By Manik Sharma Sep. 17, 2018
The murder of Dalit rights activist Kedar Singh Jindan in Himachal’s Sirmaur district, is a sign that the state has callously looked over its casteism for decades. It’s a problem that gets subsumed by a narrative of glittery mountains and wonderment.
Earlier this year, in the month of February, during a screening of PM Narendra Modi’s show Pariksha Par Charcha, Dalit students of a government school in Himachal Pradesh’s Kullu were made to sit outside the classroom, separate from the upper-caste pupils.
This might be news for those who know the state through the drug dens of Kasol – also part of the Kullu valley – that mix well with the sunshine and the supposed quietude of its mountains. Because who wouldn’t pick the fantasy of an apolitical, radically progressive pasture situated somewhere over the depressingly familiar reality? But for those of us who have grown up here know that the murder of Dalit rights activist Kedar Singh Jindan, about 10 days ago in the Sirmaur district of HP, is only a sign that perhaps, push has finally come to shove in a state that has callously looked over its casteism for decades.
Jindan fought the last two elections in his constituency on a Bahujan Samaj Party ticket, and was a social and Dalit rights activist in Sirmaur, which has a sizeable Dalit population. Beaten to death, he was mowed down by an automobile by his assailants. He paid for his life after raising his voice against affluent families from his panchayat after alleging that they had wrongly declared themself Below Poverty Line to attain benefits.
Absurdly, since his murder, there have been protests against the invocation of the Atrocities Against SC/ST act that entitles the next of kin to a compensation of ₹8.5 lakh. A part of the protests have been in favour of the accused (including a junior pradhan of the panchayat). The argument being that the caste angle being pursued by investigative authorities is unjust.
But what has followed the murder, is hardly surprising – it is largely in tune with the way Himachal has always functioned. And if ever evidence was required of why the dilution of this act, that led to rioting and protests all over the country earlier this year, would further threaten the position of the lower castes, Himachal has offered a befitting argument.
Himachal as per the 2011 census is 95 per cent Hindu, which means Muslims and other minorities are so sparsely populated or small in number, they can hardly even build a ghetto.
To which, we must ask some important questions about the nature of the violation and its roots seeped in the history of the state. Taking a life is essentially an act in two parts. The first is the motivation, possibly provided by Jindan’s activism itself. And second, is the exercise of power, the feeling that even a momentous lapse of sense and morality will be met with little form of repercussion. That, owing to Jindan’s Dalit status, was already an empirical fact. I have no doubt in my mind that an upper-caste Rajput aur Brahmin might have been spared his life, let alone the indecency of the protests against him in the afterlife.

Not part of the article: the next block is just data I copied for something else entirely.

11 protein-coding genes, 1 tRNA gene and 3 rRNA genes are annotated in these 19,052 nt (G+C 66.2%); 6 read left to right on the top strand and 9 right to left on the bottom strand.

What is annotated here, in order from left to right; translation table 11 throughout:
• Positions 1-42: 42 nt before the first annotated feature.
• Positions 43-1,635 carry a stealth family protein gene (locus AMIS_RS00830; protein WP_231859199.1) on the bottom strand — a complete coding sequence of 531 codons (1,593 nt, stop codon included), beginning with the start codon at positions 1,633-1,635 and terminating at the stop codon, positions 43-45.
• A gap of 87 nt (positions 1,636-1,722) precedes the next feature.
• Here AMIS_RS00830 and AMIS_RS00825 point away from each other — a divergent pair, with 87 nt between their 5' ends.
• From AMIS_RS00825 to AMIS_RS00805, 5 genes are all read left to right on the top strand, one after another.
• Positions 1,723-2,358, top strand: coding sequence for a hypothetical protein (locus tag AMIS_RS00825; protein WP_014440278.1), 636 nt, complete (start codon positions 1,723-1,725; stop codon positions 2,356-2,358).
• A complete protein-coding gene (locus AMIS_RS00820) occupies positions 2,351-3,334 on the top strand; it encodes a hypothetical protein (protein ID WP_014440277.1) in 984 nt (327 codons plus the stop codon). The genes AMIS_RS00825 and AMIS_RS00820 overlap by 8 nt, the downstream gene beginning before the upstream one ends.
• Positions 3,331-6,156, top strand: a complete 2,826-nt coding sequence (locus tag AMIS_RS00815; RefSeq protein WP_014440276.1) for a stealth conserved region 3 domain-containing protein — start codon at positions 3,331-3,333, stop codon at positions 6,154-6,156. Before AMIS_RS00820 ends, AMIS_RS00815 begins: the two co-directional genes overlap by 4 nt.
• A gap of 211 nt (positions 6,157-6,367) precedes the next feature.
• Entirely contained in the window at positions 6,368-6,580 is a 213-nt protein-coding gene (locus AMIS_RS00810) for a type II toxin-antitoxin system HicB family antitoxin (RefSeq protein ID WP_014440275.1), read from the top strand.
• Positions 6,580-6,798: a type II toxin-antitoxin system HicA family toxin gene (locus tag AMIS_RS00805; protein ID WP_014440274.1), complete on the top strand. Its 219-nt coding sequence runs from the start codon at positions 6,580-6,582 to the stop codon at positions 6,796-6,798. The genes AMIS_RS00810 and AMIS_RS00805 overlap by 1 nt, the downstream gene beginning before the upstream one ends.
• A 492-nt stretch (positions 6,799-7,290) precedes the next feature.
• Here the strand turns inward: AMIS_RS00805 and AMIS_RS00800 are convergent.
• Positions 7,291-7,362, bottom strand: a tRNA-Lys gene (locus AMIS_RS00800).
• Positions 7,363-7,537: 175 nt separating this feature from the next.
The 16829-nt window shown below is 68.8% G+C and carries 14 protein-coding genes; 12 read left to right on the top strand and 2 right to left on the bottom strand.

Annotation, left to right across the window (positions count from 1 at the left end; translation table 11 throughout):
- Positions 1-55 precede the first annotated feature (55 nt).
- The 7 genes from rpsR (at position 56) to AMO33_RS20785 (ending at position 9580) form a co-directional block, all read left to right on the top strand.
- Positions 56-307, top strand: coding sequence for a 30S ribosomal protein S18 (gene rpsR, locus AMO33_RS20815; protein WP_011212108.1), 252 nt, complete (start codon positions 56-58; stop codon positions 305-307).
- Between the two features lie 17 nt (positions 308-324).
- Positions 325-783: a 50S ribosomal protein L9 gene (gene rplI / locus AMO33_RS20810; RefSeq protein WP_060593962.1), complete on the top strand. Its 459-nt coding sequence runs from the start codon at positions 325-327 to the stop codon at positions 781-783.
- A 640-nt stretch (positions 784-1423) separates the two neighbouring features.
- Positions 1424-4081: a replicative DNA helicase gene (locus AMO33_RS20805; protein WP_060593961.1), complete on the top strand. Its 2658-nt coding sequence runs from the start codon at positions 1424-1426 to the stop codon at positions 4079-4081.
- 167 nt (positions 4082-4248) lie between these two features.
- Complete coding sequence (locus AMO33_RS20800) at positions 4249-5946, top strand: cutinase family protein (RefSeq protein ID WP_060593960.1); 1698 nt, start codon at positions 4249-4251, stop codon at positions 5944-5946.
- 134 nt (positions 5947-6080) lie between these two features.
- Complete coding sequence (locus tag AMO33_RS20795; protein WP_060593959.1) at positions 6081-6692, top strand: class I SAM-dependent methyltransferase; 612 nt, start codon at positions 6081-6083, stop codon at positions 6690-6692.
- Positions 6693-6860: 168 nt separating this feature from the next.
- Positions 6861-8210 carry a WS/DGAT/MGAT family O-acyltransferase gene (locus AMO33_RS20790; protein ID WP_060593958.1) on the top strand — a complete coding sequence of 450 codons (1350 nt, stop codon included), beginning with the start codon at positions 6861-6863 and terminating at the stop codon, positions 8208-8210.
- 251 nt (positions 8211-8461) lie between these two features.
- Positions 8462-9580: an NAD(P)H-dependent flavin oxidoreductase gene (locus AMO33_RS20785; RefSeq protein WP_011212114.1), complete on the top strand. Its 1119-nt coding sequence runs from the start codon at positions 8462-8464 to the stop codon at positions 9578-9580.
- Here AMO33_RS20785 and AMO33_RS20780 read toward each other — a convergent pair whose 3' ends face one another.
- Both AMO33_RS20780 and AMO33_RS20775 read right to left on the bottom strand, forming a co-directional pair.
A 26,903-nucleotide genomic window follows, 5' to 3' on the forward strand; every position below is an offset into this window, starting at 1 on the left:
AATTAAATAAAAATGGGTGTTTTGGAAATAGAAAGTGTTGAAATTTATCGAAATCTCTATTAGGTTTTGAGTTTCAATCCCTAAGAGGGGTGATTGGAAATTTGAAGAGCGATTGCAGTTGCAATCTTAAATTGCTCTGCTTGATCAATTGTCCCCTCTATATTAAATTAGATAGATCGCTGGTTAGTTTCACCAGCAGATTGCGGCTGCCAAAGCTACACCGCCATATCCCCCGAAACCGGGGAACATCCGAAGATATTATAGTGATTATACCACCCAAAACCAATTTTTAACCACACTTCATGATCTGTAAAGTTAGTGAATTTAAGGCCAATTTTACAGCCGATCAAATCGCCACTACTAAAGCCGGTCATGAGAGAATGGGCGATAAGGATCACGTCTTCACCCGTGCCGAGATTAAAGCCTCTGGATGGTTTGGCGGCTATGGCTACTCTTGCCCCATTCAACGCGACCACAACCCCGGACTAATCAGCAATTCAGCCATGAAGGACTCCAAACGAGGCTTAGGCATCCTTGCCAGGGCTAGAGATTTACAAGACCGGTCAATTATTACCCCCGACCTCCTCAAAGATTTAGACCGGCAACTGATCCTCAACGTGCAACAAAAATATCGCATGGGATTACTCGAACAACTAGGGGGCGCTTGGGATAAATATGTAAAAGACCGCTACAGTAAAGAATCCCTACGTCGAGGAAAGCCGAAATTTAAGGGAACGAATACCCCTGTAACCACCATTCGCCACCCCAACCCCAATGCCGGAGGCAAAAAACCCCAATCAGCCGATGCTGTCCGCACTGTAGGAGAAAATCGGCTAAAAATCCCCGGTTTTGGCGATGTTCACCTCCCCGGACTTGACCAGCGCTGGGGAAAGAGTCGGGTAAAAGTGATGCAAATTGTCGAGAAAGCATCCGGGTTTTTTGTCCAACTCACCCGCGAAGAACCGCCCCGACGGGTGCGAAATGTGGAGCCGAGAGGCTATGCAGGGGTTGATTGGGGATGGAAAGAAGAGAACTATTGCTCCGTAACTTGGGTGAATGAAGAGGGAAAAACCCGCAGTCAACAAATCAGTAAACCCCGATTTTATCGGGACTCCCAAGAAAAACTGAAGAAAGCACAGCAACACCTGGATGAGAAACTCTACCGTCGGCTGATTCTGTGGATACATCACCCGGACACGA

Himachal as per the 2011 census is 95 per cent Hindu, which means Muslims and other minorities are so sparsely populated or small in number, they can hardly even build a ghetto. Half of this Hindu population is upper-caste, that make-up two of the three biggest electoral groups in the states – the third one being the scheduled castes. In its entire electoral history, other than the 17 seats reserved for the scheduled castes, no leader from the community has been given a ticket by either the Congress or the BJP on the unreserved seats. Only one has ever been a minister in any of the governments. All the chief ministers have either been Rajputs (the dominant political faction) or the one Brahmin (the kingmakers). And to put it mildly, the upper-caste cabinets, ministers and power-brokers have done well to snuggle any attrition with the “lower castes” into the cushion of the states broader, better image.
From separate cremation grounds for Dalits, their absence from kitchens and separate mid-day meals for their children, the state, instead of addressing the problems within, has turned to the panacea of spinning its glittery mountains into narratives of wonderment, discarding what happens in their shadow. Even the “maal”, the drugs, and a readymade environment for their consumption play a role in masking issues that are internal to the social setup. A state that can find a reason to separate its children, can easily find reasons to disregard them as adults. The 25-odd per cent of SC voters of the state have perennially been offered a rotten deal. Only 13 per cent of the land in Himachal is owned by people from the scheduled castes. Most business families and affluent traders belong to rich Rajput families that broker power one way or the other.
Activists from the state and outside have tried to raise their voice against discrimination in Himachal, but dewy-eyed readers fail to see beyond its gorgeous vistas. Jindan’s murder is not a precursor, but tragically the loudest in a long line of alarms that urge us to introspect at the role caste plays in the state – especially at the way discrimination has empowered some.
Jindan, were he part of an affluent well-connected upper-caste family, would probably have been spared. But then, he wouldn’t have had to be an activist either. Despite whatever Himachal might want to call itself next – Devbhoomi, land of gods – it can’t escape the evil of caste.